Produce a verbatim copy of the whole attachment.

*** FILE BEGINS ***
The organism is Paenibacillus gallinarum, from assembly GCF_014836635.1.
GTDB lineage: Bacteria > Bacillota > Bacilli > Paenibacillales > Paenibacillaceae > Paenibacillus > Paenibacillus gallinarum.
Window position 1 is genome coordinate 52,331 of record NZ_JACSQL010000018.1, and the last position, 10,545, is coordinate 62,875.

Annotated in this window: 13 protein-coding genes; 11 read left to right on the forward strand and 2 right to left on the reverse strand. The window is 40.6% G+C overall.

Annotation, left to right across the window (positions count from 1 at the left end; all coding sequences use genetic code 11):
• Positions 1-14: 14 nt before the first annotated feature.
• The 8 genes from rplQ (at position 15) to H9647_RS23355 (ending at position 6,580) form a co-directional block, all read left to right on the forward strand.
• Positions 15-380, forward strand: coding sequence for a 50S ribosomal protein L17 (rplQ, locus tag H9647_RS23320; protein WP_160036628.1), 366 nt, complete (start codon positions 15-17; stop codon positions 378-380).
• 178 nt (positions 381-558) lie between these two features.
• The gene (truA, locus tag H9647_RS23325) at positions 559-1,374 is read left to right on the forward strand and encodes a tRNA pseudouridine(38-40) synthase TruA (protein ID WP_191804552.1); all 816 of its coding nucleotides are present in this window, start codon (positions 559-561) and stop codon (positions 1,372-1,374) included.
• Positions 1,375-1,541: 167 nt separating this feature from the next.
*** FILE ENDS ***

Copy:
The organism is Paenibacillus gallinarum, from assembly GCF_014836635.1.
GTDB lineage: Bacteria > Bacillota > Bacilli > Paenibacillales > Paenibacillaceae > Paenibacillus > Paenibacillus gallinarum.
Window position 1 is genome coordinate 52,331 of record NZ_JACSQL010000018.1, and the last position, 10,545, is coordinate 62,875.

Annotated in this window: 13 protein-coding genes; 11 read left to right on the forward strand and 2 right to left on the reverse strand. The window is 40.6% G+C overall.

Annotation, left to right across the window (positions count from 1 at the left end; all coding sequences use genetic code 11):
• Positions 1-14: 14 nt before the first annotated feature.
• The 8 genes from rplQ (at position 15) to H9647_RS23355 (ending at position 6,580) form a co-directional block, all read left to right on the forward strand.
• Positions 15-380, forward strand: coding sequence for a 50S ribosomal protein L17 (rplQ, locus tag H9647_RS23320; protein WP_160036628.1), 366 nt, complete (start codon positions 15-17; stop codon positions 378-380).
• 178 nt (positions 381-558) lie between these two features.
• The gene (truA, locus tag H9647_RS23325) at positions 559-1,374 is read left to right on the forward strand and encodes a tRNA pseudouridine(38-40) synthase TruA (protein ID WP_191804552.1); all 816 of its coding nucleotides are present in this window, start codon (positions 559-561) and stop codon (positions 1,372-1,374) included.
• Positions 1,375-1,541: 167 nt separating this feature from the next.